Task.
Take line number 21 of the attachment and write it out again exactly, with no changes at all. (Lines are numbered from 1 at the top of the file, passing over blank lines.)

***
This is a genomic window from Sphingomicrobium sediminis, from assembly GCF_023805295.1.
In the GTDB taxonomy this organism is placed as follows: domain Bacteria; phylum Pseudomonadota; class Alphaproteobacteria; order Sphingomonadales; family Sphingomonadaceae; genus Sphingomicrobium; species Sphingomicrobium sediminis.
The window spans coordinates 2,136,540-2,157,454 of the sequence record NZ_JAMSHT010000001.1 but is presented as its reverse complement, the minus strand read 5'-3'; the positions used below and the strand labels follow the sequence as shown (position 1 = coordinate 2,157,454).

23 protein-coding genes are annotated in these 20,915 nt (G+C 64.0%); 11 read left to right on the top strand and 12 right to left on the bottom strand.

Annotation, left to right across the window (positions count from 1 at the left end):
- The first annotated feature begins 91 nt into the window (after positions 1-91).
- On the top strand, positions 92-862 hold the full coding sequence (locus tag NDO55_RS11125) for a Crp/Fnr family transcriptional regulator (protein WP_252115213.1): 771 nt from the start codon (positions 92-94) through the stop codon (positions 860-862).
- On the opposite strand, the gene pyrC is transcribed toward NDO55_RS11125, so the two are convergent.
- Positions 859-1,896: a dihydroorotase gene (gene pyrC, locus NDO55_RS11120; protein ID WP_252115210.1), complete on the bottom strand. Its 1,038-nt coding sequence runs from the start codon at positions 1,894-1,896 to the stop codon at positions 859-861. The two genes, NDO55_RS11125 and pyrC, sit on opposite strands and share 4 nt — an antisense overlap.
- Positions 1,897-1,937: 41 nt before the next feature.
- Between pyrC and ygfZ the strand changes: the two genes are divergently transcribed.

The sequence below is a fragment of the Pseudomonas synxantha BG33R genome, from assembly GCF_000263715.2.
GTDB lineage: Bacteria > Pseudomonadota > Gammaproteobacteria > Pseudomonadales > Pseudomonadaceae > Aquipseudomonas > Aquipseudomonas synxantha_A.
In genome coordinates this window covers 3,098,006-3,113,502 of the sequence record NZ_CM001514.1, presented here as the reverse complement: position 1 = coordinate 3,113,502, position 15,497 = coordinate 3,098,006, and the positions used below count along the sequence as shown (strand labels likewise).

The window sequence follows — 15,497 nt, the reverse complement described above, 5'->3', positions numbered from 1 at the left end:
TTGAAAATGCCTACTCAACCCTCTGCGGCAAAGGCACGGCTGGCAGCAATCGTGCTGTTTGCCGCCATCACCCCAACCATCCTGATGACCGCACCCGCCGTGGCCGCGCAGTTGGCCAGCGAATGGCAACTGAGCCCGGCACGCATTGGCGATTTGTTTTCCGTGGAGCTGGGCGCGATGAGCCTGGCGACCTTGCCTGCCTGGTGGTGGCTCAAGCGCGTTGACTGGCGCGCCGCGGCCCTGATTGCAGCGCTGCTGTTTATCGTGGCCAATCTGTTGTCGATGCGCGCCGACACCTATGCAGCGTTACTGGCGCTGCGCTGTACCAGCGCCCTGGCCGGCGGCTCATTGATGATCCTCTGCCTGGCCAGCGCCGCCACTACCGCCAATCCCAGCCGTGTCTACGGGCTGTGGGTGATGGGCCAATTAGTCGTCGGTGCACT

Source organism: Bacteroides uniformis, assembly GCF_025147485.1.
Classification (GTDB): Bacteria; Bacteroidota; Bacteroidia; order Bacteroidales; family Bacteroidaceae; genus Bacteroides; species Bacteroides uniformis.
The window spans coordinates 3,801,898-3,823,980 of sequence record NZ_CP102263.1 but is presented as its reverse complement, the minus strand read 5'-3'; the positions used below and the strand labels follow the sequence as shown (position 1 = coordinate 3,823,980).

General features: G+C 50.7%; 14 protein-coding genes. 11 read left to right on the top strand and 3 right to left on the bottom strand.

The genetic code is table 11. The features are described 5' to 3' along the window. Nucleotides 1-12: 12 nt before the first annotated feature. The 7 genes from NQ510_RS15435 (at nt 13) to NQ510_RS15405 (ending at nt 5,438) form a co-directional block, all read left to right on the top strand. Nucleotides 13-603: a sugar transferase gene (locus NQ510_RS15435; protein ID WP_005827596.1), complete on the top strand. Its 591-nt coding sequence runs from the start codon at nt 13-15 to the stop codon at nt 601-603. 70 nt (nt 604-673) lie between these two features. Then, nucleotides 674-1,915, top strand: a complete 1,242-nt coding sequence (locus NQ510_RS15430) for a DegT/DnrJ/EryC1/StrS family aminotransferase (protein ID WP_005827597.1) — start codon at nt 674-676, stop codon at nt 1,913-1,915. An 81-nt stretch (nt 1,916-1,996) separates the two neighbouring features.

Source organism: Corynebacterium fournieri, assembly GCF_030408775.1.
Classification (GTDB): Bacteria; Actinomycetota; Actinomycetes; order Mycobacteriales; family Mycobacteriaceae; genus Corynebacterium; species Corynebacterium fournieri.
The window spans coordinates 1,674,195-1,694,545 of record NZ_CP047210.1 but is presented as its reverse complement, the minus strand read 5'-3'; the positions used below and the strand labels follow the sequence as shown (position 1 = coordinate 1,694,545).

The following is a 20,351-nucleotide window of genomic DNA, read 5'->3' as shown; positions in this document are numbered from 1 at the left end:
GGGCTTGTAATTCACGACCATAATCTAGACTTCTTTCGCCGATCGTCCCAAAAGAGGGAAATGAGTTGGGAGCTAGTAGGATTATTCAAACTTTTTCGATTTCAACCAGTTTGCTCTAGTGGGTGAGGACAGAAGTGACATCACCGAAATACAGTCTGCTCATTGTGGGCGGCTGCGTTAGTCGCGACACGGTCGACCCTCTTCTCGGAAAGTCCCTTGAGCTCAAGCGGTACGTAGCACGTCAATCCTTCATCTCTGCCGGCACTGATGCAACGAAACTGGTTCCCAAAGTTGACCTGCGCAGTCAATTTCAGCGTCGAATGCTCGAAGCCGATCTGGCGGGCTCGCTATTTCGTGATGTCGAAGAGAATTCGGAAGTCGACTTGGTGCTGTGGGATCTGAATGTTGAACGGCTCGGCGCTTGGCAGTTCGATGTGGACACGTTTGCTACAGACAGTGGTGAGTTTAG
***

The genetic code is table 11. The features are described 5' to 3' along the window. Nucleotides 1-12: 12 nt before the first annotated feature. The 7 genes from NQ510_RS15435 (at nt 13) to NQ510_RS15405 (ending at nt 5,438) form a co-directional block, all read left to right on the top strand. Nucleotides 13-603: a sugar transferase gene (locus NQ510_RS15435; protein ID WP_005827596.1), complete on the top strand. Its 591-nt coding sequence runs from the start codon at nt 13-15 to the stop codon at nt 601-603. 70 nt (nt 604-673) lie between these two features. Then, nucleotides 674-1,915, top strand: a complete 1,242-nt coding sequence (locus NQ510_RS15430) for a DegT/DnrJ/EryC1/StrS family aminotransferase (protein ID WP_005827597.1) — start codon at nt 674-676, stop codon at nt 1,913-1,915. An 81-nt stretch (nt 1,916-1,996) separates the two neighbouring features.